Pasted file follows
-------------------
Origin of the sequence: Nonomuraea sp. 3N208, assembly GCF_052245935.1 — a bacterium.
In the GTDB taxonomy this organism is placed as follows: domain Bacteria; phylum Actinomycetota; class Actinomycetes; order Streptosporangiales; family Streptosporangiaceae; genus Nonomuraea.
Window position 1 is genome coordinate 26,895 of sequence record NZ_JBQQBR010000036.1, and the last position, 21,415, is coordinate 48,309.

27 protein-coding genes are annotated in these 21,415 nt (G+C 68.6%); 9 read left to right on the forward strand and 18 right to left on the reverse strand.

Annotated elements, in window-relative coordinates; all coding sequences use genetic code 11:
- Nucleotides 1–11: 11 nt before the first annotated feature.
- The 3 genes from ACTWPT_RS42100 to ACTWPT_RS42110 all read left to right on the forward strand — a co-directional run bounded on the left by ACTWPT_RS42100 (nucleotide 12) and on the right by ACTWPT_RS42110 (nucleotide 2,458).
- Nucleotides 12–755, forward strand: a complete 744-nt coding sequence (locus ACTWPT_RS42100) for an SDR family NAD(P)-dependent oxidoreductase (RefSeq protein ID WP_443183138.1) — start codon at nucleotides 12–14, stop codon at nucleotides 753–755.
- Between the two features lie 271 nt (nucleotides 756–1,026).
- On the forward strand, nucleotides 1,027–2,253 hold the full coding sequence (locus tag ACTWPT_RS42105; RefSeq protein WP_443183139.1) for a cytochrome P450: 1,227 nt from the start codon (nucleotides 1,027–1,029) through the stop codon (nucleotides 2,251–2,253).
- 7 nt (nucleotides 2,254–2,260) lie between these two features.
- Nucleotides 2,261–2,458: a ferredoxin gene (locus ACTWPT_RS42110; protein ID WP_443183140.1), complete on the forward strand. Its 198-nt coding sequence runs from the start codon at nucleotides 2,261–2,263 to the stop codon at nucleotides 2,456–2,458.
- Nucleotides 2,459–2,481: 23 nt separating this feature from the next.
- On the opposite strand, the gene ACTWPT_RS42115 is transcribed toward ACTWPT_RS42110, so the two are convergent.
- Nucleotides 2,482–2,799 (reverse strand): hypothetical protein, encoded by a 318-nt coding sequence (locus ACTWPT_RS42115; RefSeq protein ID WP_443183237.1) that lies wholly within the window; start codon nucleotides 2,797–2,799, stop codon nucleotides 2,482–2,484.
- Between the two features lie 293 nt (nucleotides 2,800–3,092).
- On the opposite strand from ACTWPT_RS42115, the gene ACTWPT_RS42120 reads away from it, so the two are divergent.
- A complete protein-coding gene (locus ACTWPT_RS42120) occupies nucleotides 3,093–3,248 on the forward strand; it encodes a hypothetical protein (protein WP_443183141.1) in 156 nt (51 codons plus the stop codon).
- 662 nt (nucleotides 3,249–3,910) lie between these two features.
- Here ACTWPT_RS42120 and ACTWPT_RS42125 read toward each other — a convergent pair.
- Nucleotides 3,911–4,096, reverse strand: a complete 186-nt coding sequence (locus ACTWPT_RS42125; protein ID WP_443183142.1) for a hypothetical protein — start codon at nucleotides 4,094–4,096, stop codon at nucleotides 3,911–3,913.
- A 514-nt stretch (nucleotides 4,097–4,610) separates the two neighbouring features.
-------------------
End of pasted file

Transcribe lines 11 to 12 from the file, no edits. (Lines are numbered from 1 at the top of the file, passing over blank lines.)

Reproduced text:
- 7 nt (nucleotides 2,254–2,260) lie between these two features.
- Nucleotides 2,261–2,458: a ferredoxin gene (locus ACTWPT_RS42110; protein ID WP_443183140.1), complete on the forward strand. Its 198-nt coding sequence runs from the start codon at nucleotides 2,261–2,263 to the stop codon at nucleotides 2,456–2,458.